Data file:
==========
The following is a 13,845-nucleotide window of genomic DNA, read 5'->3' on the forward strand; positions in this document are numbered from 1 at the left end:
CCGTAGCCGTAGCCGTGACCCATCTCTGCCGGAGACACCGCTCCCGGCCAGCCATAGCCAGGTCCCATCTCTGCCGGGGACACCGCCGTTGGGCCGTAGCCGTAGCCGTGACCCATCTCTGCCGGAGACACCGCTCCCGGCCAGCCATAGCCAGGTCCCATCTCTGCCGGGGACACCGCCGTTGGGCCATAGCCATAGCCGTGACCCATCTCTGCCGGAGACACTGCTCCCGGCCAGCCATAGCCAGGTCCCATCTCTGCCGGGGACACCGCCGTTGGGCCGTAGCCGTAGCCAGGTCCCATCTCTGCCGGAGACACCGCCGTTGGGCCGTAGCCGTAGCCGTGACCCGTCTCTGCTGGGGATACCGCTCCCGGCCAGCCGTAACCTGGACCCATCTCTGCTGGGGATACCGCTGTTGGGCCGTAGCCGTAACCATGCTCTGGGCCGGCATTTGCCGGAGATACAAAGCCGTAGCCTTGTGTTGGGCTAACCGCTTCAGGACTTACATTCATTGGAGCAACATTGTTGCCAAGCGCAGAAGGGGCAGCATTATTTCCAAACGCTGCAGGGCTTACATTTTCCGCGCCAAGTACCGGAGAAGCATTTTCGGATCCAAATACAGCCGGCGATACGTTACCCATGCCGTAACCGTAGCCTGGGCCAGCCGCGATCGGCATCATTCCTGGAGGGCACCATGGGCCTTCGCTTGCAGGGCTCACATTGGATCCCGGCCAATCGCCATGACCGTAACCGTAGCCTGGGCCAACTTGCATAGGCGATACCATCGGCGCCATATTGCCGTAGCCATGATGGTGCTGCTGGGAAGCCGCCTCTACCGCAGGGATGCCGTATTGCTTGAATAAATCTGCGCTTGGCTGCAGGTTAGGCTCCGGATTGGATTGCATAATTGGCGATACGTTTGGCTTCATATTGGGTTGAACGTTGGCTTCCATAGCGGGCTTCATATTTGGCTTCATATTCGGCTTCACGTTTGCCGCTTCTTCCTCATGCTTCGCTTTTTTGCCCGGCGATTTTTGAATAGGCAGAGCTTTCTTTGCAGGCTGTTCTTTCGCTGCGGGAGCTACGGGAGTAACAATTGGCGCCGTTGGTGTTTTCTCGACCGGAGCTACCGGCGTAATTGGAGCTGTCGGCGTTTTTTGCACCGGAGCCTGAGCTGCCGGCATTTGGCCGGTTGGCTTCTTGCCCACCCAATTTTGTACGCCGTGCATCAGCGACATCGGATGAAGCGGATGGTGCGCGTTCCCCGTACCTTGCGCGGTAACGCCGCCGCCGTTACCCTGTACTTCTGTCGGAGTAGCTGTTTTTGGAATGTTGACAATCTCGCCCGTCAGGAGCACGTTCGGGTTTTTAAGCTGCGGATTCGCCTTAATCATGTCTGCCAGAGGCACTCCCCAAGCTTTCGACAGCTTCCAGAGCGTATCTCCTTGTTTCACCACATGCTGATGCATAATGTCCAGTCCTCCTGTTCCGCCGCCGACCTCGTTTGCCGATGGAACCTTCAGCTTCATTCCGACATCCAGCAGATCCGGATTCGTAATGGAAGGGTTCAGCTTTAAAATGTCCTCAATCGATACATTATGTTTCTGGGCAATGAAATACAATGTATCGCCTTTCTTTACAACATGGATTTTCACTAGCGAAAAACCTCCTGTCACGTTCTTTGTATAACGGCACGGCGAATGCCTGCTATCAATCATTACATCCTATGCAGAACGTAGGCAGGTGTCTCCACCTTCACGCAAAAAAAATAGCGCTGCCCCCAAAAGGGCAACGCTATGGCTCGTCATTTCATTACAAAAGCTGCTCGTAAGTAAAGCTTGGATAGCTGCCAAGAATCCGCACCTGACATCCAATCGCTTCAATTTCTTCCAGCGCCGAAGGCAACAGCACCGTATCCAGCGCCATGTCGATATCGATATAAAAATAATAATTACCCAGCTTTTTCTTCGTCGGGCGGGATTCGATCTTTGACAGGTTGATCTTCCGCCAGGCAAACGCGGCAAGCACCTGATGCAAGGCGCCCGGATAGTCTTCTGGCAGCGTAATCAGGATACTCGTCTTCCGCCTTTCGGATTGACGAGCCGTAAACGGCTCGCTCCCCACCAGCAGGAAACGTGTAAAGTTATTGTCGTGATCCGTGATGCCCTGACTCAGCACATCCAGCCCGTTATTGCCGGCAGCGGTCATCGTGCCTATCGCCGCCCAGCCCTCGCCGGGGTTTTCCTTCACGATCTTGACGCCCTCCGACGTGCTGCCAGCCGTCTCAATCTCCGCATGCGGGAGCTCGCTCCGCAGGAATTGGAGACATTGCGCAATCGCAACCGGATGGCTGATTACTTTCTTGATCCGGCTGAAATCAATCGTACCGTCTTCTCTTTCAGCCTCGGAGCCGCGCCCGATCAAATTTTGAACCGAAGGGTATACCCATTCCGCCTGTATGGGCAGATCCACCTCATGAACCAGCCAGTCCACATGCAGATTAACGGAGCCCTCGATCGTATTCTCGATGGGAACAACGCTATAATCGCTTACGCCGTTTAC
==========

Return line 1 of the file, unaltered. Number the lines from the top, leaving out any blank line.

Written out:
The following is a 13,845-nucleotide window of genomic DNA, read 5'->3' on the forward strand; positions in this document are numbered from 1 at the left end: